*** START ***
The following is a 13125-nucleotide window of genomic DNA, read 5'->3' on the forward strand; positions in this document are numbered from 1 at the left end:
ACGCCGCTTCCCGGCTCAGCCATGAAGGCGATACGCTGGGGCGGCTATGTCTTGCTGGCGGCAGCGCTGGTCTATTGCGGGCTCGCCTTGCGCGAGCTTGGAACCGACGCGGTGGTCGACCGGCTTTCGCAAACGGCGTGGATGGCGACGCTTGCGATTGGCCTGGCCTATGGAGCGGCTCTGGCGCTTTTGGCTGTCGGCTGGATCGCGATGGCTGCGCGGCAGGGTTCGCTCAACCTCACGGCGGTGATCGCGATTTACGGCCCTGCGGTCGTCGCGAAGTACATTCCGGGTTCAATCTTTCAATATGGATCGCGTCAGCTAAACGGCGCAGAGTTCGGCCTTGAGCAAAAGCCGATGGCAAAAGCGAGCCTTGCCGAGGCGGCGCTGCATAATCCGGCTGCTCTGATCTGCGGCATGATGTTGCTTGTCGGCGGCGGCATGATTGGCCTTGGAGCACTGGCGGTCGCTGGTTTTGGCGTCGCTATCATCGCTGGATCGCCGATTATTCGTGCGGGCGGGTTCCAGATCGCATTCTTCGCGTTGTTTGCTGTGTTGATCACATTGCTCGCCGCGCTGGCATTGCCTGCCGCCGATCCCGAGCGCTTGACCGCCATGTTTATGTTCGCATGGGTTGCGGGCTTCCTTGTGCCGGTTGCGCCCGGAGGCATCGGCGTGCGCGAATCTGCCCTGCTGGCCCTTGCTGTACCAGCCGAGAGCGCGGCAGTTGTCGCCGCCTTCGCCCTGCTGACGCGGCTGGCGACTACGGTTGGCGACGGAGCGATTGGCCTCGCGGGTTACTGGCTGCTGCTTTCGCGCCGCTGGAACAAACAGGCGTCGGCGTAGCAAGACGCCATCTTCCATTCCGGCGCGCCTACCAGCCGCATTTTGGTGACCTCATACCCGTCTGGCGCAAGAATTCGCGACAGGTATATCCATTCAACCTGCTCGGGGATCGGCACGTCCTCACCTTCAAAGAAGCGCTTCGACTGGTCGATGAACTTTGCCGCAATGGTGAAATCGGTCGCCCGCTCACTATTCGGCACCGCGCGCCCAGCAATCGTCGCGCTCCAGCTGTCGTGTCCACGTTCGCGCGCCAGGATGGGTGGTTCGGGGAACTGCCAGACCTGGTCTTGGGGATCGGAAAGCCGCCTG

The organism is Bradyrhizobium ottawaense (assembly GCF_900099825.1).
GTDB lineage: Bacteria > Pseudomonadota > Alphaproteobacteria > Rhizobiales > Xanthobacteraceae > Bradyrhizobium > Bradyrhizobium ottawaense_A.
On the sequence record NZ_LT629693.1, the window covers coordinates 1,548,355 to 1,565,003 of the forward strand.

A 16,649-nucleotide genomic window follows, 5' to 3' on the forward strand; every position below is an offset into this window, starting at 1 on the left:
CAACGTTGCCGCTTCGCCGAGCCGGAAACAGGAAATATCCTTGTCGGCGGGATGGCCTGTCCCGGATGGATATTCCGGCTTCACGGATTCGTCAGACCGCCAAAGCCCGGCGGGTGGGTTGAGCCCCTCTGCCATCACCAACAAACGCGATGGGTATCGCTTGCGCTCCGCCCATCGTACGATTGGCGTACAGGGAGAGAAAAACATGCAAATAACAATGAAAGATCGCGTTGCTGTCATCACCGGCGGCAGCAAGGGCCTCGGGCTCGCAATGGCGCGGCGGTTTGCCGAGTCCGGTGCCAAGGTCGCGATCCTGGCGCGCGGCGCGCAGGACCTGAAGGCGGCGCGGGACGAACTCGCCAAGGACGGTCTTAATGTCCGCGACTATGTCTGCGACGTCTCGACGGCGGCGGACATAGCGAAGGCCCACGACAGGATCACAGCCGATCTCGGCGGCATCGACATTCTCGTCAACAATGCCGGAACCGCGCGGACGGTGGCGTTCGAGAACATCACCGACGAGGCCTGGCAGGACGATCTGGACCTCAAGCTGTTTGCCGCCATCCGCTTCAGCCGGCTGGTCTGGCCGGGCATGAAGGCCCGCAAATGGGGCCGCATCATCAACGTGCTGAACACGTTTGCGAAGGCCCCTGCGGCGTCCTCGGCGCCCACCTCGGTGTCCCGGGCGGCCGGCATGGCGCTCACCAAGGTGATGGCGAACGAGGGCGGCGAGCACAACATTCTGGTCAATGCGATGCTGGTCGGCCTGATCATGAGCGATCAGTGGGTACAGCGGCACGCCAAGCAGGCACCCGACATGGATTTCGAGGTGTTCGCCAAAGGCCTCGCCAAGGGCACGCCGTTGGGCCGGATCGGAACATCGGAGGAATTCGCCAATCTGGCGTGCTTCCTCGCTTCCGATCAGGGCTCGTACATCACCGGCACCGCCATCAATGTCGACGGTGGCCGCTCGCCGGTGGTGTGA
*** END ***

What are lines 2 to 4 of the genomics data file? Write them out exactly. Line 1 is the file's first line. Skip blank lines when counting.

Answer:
ACGCCGCTTCCCGGCTCAGCCATGAAGGCGATACGCTGGGGCGGCTATGTCTTGCTGGCGGCAGCGCTGGTCTATTGCGGGCTCGCCTTGCGCGAGCTTGGAACCGACGCGGTGGTCGACCGGCTTTCGCAAACGGCGTGGATGGCGACGCTTGCGATTGGCCTGGCCTATGGAGCGGCTCTGGCGCTTTTGGCTGTCGGCTGGATCGCGATGGCTGCGCGGCAGGGTTCGCTCAACCTCACGGCGGTGATCGCGATTTACGGCCCTGCGGTCGTCGCGAAGTACATTCCGGGTTCAATCTTTCAATATGGATCGCGTCAGCTAAACGGCGCAGAGTTCGGCCTTGAGCAAAAGCCGATGGCAAAAGCGAGCCTTGCCGAGGCGGCGCTGCATAATCCGGCTGCTCTGATCTGCGGCATGATGTTGCTTGTCGGCGGCGGCATGATTGGCCTTGGAGCACTGGCGGTCGCTGGTTTTGGCGTCGCTATCATCGCTGGATCGCCGATTATTCGTGCGGGCGGGTTCCAGATCGCATTCTTCGCGTTGTTTGCTGTGTTGATCACATTGCTCGCCGCGCTGGCATTGCCTGCCGCCGATCCCGAGCGCTTGACCGCCATGTTTATGTTCGCATGGGTTGCGGGCTTCCTTGTGCCGGTTGCGCCCGGAGGCATCGGCGTGCGCGAATCTGCCCTGCTGGCCCTTGCTGTACCAGCCGAGAGCGCGGCAGTTGTCGCCGCCTTCGCCCTGCTGACGCGGCTGGCGACTACGGTTGGCGACGGAGCGATTGGCCTCGCGGGTTACTGGCTGCTGCTTTCGCGCCGCTGGAACAAACAGGCGTCGGCGTAGCAAGACGCCATCTTCCATTCCGGCGCGCCTACCAGCCGCATTTTGGTGACCTCATACCCGTCTGGCGCAAGAATTCGCGACAGGTATATCCATTCAACCTGCTCGGGGATCGGCACGTCCTCACCTTCAAAGAAGCGCTTCGACTGGTCGATGAACTTTGCCGCAATGGTGAAATCGGTCGCCCGCTCACTATTCGGCACCGCGCGCCCAGCAATCGTCGCGCTCCAGCTGTCGTGTCCACGTTCGCGCGCCAGGATGGGTGGTTCGGGGAACTGCCAGACCTGGTCTTGGGGATCGGAAAGCCGCCTG

The organism is Bradyrhizobium ottawaense (assembly GCF_900099825.1).
GTDB lineage: Bacteria > Pseudomonadota > Alphaproteobacteria > Rhizobiales > Xanthobacteraceae > Bradyrhizobium > Bradyrhizobium ottawaense_A.